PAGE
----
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Muslim minority thrives in Taiwan
Friday | 07/03/2014 - 07:19 AM
Muslim minority thrives in Taiwan

Rohingya News Agency‏ ‏‎–(gulfnews):‎ There are about 170,000 Muslims in Taiwan, out of which only about 60,000 are Taiwanese citizens, mostly descendants of the ethnic Hui people who migrated from mainland China in the late 1940s.

The majority is made up of foreign workers, mainly from Indonesia and Thailand. Put together, Muslims are but a drop in the ocean in this country of 24 million. But they face no discrimination and are allowed to practise their faith freely.

Professor Nouruddin, a PhD from San Francisco State University, has made it his mission to increase awareness about Muslim culture among the Taiwanese, and also to make Taiwan a destination favoured by foreign Muslim travellers, especially those from the Middle East.

“We have a very limited number of Muslims here. People don’t really understand us. But that is actually an opportunity for us. Chinese people respect anyone who follows any religion — they think that those who go to mosques, temples and churches are good people.”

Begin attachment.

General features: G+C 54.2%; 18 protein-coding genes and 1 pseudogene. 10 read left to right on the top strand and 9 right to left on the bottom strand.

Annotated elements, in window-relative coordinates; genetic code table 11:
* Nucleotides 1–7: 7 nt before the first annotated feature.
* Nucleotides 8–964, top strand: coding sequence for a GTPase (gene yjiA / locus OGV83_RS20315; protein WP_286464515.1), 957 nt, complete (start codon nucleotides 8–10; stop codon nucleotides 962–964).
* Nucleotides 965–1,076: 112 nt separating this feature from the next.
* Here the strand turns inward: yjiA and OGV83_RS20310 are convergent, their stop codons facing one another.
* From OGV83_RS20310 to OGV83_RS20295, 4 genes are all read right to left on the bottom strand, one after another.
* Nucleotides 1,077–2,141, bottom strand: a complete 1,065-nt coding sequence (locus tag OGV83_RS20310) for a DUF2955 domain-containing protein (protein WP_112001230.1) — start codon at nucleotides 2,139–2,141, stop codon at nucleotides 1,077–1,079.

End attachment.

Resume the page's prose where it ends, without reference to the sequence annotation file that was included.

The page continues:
But has the negative press that Islam and Muslims have received, especially since the attacks of 9/11, changed people’s attitudes? “Not at all. There is no effect of any news coverage. Local people just don’t care about international issues. They are simply not familiar with that stuff,” he said.

Dr Nouruddin believes that Chinese people feel their social mores and those of other Eastern cultures, such as Islam, are similar. “We, Chinese, value family a lot. People work all their lives to earn money for their families. Education is given prime importance; it is very crucial for Chinese people. We also appreciate children being disciplined. These are also Muslim values. Those who know about Islam appreciate its social values, such as absence of drinking and gambling. Both the government and people of Taiwan are very welcoming.”

The country has six mosques, with two in the capital Taipei, including the largest and oldest, the Taipei Grand Mosque. These mosques not only serve as places of worship but also act as community centres. On Fridays, there are sermons in both Chinese (Mandarin) and English (for the small but growing number of people from south Asia and the Middle East who have either made Taiwan their home or are frequent business visitors). There is a festive atmosphere every Friday, with people of different nationalities bringing along homemade food from their respective cuisines and sharing with others.

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